By Dylan Scott and Jun Michael Park
DAEGU, South Korea — Jo Hye-min stepped off the train and into a situation she had only seen in movies: a completely, and eerily, empty station.
It was February 2020, when the threat posed by the novel coronavirus SARS-Cov-2 was only starting to become clear in much of the world. But the situation in Daegu was already dire: Hospitals were overwhelmed and on the brink of collapsing. Hundreds of people believed to have been exposed to the virus were being isolated in private rooms. A nurse’s association in Daegu issued a plea for volunteers to help.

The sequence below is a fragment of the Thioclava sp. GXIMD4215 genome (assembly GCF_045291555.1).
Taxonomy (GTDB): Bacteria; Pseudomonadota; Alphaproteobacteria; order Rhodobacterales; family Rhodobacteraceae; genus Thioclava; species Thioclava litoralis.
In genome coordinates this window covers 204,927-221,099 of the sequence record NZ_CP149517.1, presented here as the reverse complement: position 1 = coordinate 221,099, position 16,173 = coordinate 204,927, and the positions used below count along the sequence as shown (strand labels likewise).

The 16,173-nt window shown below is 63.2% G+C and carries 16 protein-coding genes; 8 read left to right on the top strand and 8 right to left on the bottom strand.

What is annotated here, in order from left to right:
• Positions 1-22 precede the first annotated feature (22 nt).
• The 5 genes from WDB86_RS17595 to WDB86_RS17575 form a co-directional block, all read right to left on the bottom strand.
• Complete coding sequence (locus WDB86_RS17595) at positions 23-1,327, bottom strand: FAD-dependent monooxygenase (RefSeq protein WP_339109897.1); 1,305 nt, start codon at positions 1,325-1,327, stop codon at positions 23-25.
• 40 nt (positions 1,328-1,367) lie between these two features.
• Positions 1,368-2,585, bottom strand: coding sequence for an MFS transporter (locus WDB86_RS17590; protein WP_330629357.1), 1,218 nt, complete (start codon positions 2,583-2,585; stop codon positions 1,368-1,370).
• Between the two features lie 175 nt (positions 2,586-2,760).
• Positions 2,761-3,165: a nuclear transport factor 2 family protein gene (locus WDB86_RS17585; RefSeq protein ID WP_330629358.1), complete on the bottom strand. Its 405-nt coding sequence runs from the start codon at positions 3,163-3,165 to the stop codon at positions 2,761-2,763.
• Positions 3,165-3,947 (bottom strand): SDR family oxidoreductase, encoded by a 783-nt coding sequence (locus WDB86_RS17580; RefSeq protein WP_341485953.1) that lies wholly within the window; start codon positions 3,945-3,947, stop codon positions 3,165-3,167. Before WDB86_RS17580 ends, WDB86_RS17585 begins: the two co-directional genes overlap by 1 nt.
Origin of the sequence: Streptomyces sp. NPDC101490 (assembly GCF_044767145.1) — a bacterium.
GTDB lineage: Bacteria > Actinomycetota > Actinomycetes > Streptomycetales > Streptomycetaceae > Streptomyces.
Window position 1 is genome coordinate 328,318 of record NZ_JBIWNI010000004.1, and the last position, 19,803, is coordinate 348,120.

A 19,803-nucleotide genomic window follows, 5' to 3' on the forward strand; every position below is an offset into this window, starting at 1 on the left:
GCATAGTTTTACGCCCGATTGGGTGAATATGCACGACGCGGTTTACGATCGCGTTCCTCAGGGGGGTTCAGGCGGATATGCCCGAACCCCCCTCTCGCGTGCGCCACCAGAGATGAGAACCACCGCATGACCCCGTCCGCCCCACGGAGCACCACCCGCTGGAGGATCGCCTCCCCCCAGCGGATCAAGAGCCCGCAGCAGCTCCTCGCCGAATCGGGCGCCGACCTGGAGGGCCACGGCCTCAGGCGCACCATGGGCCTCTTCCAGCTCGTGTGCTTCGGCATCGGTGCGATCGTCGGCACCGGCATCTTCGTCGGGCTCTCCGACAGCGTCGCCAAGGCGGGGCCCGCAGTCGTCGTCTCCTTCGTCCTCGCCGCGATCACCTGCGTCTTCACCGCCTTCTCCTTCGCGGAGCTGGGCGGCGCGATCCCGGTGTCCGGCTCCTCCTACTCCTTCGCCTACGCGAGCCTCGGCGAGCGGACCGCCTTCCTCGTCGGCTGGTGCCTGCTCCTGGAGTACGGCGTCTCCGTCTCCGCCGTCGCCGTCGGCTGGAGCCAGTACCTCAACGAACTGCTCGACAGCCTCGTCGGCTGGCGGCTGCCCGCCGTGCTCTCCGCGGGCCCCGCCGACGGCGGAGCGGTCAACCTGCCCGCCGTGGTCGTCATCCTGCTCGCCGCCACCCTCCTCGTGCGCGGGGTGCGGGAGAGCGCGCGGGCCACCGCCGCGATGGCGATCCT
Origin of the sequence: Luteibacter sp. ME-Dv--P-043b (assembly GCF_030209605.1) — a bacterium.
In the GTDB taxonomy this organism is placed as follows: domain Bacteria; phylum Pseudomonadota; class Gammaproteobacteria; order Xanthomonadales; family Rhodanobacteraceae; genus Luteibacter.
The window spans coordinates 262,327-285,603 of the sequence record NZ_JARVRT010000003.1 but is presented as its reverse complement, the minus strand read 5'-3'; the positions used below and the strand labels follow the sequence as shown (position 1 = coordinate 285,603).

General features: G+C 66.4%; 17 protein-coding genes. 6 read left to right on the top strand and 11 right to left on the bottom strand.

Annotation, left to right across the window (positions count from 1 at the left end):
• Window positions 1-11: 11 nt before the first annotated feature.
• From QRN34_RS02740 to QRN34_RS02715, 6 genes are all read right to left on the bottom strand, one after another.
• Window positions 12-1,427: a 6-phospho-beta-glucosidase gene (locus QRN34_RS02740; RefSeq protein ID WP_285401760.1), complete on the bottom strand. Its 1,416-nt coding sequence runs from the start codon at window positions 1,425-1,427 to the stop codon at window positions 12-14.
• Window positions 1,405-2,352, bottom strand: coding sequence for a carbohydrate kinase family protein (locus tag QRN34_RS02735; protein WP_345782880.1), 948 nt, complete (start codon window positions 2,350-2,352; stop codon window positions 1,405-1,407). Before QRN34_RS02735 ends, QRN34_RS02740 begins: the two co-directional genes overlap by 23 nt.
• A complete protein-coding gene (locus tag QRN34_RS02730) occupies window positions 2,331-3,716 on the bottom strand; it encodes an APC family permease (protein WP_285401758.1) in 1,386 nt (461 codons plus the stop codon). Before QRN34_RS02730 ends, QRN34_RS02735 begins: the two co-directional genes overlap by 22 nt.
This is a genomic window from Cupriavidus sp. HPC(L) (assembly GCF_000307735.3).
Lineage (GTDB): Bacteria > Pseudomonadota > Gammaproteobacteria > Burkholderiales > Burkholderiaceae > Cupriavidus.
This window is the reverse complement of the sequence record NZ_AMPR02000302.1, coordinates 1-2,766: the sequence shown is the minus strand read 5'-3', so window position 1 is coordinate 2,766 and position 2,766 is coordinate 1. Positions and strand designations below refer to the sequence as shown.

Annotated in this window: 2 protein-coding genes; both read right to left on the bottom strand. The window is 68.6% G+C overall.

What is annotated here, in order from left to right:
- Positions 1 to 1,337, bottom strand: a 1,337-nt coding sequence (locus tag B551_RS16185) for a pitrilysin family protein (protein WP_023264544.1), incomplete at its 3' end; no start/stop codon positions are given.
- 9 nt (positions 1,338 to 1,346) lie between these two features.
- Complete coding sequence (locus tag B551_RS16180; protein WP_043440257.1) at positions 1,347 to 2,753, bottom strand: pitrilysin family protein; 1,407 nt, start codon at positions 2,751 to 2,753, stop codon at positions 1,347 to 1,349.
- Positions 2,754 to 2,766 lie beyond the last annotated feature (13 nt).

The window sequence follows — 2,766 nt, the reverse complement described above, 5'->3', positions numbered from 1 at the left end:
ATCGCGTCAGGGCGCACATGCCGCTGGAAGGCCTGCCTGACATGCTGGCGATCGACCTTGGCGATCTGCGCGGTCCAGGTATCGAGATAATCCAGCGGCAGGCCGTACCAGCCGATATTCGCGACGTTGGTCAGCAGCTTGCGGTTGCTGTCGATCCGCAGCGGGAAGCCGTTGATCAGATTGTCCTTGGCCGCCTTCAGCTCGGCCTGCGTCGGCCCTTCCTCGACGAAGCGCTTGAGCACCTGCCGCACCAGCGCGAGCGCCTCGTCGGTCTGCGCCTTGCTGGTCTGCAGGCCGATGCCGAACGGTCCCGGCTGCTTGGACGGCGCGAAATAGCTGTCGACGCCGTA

“It felt like war had broken out,” Jo says, and the 28-year-old nurse enlisted. The national disease control agency called her at 10 pm, asking if she could be in Daegu by 9 am the next morning. She dropped off her cat with a friend and made the 60-mile trip from her home in Busan. When she arrived at the isolation facility, she was told it would be at least a month before she could leave.
Jo was joining a frantic, all-out effort by South Korean officials to contain a burgeoning epidemic.
A woman in her 60s, who would later become known as Patient 31, had tested positive for Covid-19. Public health authorities learned she was a member of a secretive religious movement and attended services in the days before being diagnosed, potentially exposing more than 1,000 people.